Like many people from Northern Ireland, I support two international football teams: Northern Ireland and the Republic of Ireland.
This isn’t being greedy – constitutionally speaking, anyway. One of the provisions of the Good Friday Agreement power sharing peace deal of 1998 was the recognition of “the birthright of all the people of Northern Ireland to identify themselves and be accepted as Irish or British, or both, as they may so choose”.
But while some more hardline Catholics / nationalists would choose not to support Northern Ireland and some Protestants / unionists would choose not to support the Republic, I would say with confidence that they’re both as likely, give or take, not to support England. Myself included. Something that living in England for the last ten years has done little if anything to change.
Tonight the Three Lions line up against a country with colonial baggage who play in white and green, Algeria. Hmmm, tough one.
But let’s set aside unwavering partisan bias for just a few moments, and instead look at cold hard social justice data, which Who Should I Cheer For has so kindly assembled in one handy place. Who should I be mindlessly honking my vuvuzela for tonight?
Well, with a national income per person of less than a quarter of the size of the UK’s (£21,604), Algeria (£4,490) are clearly underdogs in development terms, as well as on the football field. Their (pretty charitable) FIFA ranking is 30, 22 below England’s.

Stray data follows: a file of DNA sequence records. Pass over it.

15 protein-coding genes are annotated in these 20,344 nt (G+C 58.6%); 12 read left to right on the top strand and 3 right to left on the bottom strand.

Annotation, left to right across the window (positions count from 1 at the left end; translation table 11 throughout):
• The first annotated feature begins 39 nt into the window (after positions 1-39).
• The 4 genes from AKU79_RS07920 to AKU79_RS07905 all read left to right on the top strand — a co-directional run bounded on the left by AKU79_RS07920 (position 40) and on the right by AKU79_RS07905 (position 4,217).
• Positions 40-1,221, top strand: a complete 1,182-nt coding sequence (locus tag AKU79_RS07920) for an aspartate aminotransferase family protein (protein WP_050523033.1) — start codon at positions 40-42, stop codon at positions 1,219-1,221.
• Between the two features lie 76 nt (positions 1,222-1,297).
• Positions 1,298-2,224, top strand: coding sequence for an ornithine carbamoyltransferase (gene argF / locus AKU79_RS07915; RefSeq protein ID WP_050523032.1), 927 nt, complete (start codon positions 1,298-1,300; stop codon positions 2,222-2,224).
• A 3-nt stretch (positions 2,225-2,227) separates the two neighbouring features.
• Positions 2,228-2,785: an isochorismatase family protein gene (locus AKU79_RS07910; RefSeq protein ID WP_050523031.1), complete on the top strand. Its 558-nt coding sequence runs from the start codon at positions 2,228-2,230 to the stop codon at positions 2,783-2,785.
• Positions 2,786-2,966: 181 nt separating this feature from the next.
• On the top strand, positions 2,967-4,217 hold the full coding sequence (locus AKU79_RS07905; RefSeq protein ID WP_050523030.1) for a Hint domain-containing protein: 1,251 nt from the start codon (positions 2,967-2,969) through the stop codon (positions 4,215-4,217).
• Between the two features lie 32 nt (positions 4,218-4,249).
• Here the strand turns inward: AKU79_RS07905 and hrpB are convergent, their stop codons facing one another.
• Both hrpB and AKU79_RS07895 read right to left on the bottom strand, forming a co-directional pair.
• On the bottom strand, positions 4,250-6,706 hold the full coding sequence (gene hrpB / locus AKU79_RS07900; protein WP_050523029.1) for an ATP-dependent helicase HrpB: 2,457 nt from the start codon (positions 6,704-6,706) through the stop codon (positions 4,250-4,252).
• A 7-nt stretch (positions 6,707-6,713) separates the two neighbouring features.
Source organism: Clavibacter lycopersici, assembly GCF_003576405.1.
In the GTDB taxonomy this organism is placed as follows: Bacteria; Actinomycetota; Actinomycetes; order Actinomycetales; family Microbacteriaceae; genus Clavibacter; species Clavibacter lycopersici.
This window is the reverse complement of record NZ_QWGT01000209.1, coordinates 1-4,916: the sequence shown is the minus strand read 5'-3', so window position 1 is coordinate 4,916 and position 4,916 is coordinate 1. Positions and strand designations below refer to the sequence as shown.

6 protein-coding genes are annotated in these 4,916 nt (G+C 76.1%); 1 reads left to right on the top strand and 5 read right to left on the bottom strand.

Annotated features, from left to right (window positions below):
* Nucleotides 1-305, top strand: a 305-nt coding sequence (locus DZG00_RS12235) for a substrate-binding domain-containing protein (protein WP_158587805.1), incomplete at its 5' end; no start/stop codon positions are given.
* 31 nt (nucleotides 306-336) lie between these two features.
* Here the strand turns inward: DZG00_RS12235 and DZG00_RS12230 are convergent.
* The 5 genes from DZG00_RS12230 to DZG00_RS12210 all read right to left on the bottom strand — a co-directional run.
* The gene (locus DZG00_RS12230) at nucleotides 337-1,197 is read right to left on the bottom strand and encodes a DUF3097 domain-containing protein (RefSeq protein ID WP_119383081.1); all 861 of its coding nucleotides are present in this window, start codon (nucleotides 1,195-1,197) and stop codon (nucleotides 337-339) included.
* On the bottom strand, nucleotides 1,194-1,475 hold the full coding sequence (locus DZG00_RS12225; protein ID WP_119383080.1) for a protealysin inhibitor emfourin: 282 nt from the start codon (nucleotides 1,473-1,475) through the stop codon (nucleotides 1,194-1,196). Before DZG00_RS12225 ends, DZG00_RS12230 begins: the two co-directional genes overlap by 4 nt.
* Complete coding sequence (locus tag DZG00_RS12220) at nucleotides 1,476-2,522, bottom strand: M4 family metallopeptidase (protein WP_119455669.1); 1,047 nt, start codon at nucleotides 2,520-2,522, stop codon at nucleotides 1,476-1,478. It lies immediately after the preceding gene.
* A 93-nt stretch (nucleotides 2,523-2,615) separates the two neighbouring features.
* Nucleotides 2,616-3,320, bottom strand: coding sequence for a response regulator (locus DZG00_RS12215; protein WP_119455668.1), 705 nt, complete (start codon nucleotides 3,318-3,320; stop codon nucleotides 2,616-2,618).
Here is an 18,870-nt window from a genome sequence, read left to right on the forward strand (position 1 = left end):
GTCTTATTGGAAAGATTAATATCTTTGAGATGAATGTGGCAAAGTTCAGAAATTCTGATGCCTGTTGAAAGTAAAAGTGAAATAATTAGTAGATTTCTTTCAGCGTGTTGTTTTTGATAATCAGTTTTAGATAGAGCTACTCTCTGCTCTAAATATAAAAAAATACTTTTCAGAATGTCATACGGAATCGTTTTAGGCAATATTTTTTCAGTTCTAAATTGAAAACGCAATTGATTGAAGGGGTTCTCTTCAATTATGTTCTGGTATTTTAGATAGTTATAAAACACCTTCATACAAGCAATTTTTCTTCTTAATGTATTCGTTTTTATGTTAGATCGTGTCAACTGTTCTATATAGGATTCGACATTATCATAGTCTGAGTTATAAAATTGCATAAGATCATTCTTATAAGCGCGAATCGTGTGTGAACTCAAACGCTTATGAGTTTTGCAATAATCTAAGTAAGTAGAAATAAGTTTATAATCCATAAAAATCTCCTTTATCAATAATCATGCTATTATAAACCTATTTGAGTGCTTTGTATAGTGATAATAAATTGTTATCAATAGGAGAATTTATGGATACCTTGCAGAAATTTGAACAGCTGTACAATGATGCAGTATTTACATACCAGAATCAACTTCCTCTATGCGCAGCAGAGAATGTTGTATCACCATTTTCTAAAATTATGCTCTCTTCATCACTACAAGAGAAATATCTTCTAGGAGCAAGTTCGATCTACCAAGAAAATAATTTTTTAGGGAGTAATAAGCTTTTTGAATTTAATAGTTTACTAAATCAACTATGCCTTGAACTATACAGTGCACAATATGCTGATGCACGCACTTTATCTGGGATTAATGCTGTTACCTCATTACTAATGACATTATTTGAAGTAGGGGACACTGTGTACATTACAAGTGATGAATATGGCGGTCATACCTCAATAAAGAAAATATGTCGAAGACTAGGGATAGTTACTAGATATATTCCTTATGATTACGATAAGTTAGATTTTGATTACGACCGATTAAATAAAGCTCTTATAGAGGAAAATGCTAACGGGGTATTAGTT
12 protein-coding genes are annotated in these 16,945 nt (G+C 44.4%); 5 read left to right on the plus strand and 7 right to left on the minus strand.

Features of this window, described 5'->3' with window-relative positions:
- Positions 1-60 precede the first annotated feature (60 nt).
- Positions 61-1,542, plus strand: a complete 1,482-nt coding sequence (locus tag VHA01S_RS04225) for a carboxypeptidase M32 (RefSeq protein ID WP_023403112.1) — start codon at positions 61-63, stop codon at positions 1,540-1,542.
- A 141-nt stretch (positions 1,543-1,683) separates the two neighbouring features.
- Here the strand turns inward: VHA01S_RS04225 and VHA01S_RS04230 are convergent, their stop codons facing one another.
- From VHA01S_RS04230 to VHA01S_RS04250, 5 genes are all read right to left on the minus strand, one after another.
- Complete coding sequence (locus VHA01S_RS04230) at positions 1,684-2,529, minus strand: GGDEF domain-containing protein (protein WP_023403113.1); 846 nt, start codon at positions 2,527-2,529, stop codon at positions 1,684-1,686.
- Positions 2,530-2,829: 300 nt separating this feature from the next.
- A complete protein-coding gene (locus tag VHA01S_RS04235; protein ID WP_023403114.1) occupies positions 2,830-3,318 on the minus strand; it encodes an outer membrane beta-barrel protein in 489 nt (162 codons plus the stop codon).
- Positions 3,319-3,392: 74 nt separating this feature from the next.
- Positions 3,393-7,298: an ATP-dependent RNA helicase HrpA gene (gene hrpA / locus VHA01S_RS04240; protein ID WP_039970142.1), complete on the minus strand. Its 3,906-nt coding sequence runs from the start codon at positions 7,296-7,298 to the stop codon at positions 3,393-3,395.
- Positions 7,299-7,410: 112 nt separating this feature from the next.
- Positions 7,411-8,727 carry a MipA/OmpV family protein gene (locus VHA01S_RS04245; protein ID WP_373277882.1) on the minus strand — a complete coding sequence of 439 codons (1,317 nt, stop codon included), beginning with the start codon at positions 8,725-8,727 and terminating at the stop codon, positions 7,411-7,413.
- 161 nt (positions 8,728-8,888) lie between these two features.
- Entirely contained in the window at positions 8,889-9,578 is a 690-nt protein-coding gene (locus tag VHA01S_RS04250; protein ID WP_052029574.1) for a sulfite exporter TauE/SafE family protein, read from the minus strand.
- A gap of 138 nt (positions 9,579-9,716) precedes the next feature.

In the inequality stakes, the North African country perform better. For every £1 the poorest 10 per cent earn, the richest 10 per cent get £9.6, compared to £13.8 in England – a big tick in Algeria’s favour.
It’s far from cut and dried, though. While Algeria’s carbon emissions per person, 5.5 tonnes, are around half that of England’s, they’re still pretty sizeable. Only 1 in 10 of those in government in Algeria are women, much lower than the UK, even with the current regime’s pitiful lack of women at the top cabinet table.
Even worse, the former French colony’s military spending is actually marginally larger than England’s (2.9% of GDP compared to 2.7%). In fact, if you discount South Africa, who are let down by massive, Apartheid fuelled inequalities and large carbon emissions, Algeria are the least supportable African team according to WSICF stats, at 22 out of the 32 teams.
However, before I unfurl my miniature St George’s cross, a couple of mitigating factors should be taken into account. Firstly, Algeria’s high military spend can partly be explained by the fact that the country only came out of its decade long civil war against Islamic extremists in 2002. Secondly, the fossil fuels sector accounts for over 95% of Algeria’s export earnings, which have helped the government improve infrastructure, industry and agriculture since the end of the civil war.
So I’m sorry Fabio. Even on ethical grounds I can’t support you.
Views expressed here are the author's own and do not necessarily reflect those of the World Development Movement.